Apr 26, 2016

How a Drug Bust Got a Student Thinking About Money


Saw a very interesting story on CNN this evening.

A college student was awarded $4.1 million dollars in a settlement relating to mistreatment by the DEA.  The student was arrested along with 9 others in a raid of a home on April 20th, otherwise known as "Four Twenty" by recreation marijuana smokers.
The DEA agents discovered:
  • 18,000 pills of extasy
  • 10 ounces of Marijuana
  • Guns
  • Thousands of rounds of ammunition

Allegedly, the student was locked in a dark, windowless cell for 5 days and nights and was forced to drink his own urine to survive.  He shared a shocking story during the interview, literally trying everything he could to survive.  He was unsuccessful in his attempt to strike the ceiling sprinkler to get access to water, as well as getting the attention of anyone outside his cell by sliding his shoestrings beneath the door.

The interview did not share details of what would have led to the lapse of responsibility by the jail facility to care for their inmate, but it sounded to me like he was just forgotten about!

In a last ditch effort to survive, he consumed his own urine and carved a goodbye note to his mom in his arm with a piece of glass.  It turns out the urine actually saved his life, as he was immediately admitted to a hospital with severe kidney failure.  Doctors during the settlement deliberations confirmed the patient's tactic for survival and not long after, the prosecution won the large 7 figure settlement for their client.

The takeaway from all of this, however, came at the end of the interview.  The back and forth between the student and the news anchor regarding the $4.1 million settlement really reignited my suspicion that most people have NO IDEA what to do with a windfall.

CNN News Anchor: "$4.1 million is quite a bit of money.  Do you have any plans?"

Student: (5 second awkward pause) "I'm going to lock it up, protect it from myself."

CNN News Anchor: "So, does that mean you're going to save it?"

Student: (another 5 second awkward pause) "Um, um yes.  I'm going for the retirement."

I suppose it wasn't the worst response he could have made.  I mean, after all, he was involved in a HUGE drug sting.  Maybe he was still stoned?  He could have said he's planning to toss hundred dollar bills out the top of a limo in Vegas?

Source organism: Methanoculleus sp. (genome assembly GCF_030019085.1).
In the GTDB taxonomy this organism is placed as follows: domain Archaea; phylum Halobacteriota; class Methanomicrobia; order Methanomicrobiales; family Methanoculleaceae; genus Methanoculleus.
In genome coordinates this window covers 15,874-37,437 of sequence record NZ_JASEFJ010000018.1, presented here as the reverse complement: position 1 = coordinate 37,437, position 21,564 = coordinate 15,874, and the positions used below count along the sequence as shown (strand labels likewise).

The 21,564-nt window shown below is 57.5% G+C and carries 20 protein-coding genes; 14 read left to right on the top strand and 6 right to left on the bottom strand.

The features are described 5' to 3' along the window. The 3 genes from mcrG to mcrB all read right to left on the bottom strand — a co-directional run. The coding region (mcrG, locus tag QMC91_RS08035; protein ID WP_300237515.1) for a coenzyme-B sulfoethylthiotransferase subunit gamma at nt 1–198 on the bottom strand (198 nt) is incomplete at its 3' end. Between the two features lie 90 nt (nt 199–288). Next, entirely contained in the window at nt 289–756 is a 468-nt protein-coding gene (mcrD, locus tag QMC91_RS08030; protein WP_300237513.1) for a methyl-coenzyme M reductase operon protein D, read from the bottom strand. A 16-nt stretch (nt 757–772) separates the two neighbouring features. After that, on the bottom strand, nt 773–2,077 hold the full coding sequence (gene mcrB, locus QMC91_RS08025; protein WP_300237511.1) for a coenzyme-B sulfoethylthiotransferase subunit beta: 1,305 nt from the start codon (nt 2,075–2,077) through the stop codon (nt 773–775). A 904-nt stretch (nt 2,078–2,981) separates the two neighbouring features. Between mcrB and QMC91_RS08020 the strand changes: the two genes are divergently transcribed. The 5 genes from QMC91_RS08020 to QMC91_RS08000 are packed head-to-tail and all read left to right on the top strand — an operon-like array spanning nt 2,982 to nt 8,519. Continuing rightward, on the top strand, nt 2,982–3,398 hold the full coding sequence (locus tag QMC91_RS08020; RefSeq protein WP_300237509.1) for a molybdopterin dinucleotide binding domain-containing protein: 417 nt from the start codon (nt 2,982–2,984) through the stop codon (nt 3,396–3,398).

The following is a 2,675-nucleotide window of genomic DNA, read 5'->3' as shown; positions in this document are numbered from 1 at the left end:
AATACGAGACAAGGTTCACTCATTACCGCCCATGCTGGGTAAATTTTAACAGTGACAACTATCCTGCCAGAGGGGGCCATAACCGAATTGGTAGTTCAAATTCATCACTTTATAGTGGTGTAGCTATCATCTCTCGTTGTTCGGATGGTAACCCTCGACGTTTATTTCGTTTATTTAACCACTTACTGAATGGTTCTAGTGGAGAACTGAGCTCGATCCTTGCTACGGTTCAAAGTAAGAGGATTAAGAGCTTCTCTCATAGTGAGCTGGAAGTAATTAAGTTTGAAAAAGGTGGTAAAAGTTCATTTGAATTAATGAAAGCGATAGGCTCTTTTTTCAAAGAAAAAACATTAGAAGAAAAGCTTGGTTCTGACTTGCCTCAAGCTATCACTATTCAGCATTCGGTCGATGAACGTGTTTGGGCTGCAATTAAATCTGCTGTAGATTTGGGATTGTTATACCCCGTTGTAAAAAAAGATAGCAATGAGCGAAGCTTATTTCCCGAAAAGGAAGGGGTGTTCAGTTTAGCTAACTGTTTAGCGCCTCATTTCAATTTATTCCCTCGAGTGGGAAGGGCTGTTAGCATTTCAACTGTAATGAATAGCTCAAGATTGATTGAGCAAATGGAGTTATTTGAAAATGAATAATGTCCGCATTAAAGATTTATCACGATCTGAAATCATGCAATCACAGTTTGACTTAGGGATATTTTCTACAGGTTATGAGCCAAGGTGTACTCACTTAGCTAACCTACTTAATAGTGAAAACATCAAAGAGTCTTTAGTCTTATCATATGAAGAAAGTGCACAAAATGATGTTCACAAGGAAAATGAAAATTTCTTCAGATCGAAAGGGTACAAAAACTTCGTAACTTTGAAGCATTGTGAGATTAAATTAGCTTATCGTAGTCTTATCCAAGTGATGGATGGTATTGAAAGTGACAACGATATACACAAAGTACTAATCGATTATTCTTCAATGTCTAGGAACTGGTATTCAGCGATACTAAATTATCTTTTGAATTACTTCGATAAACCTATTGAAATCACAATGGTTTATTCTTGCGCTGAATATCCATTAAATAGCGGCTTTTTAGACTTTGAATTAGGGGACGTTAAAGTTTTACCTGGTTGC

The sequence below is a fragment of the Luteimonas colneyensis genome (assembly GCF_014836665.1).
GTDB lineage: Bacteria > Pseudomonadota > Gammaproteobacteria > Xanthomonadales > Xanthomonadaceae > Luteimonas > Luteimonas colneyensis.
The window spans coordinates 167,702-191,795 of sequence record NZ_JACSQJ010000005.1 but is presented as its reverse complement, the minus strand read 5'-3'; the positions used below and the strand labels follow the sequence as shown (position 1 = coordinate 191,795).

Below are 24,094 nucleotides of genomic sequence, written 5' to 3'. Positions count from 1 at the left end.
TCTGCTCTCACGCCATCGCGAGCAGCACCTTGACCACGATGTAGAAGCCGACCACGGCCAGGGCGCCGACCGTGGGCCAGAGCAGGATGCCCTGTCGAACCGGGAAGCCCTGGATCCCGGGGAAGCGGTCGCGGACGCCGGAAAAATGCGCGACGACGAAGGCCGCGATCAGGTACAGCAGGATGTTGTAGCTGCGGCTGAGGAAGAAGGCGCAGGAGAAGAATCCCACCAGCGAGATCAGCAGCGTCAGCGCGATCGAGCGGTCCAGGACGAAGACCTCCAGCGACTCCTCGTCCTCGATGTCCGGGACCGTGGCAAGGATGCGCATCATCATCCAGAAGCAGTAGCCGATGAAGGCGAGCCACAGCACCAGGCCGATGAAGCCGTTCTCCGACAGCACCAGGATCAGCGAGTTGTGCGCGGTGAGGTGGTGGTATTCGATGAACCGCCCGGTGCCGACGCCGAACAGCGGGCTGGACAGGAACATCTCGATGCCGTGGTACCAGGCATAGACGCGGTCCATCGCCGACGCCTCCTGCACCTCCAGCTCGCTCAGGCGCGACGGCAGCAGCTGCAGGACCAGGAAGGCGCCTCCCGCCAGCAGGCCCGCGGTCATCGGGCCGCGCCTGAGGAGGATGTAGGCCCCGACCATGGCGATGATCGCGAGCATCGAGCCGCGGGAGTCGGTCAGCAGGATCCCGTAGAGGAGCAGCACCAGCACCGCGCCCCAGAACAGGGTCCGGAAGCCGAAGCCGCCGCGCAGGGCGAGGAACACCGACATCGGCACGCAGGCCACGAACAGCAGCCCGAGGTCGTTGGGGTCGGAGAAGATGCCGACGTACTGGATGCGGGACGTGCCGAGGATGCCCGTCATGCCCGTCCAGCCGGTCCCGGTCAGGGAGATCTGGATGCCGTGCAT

This is great evidence of the lack of financial knowledge many people have.  Students in high school receive very little training on how to manage their money, and this student who is an ECONOMICS major, is "going for the retirement."

Well Mr. Student, good for you!  Now pick up a book about managing your finances.

Its interesting enough to note that this student was never formally charged with any crimes.  I guess the DEA felt guilty enough to let him off the hook in addition to giving him $4.1 million dollars.

To be honest?  I don't think he'll have a dollar left of it by his 40th birthday.

What are your thoughts?  Are most of the people you know oblivious to their finances?  Share your thoughts!

TB

1 comment:

  1. I think it's hard to say, we don't have enough information about the guy. I read this story yesterday and thought it was pretty crazy. As for not being charged, I read that the agent put him in the holding cell and told him that he would be released as he was just in the wrong place at the wrong time. Sure he might have went to a party to smoke up, but I think the DEA was looking for traffickers/sellers, etc. Then the agent just forgot about him. I'd like to know if there was any discipline of him, and whether the DEA has changed their procedures to prevent this from happening again. The student was an engineering major who changed to an economics major. The kid said he was gonna lock up the money and protect it from himself...and save it...that's a pretty good start. I know plenty of college kids who'd probably go to Vegas and make it rain!

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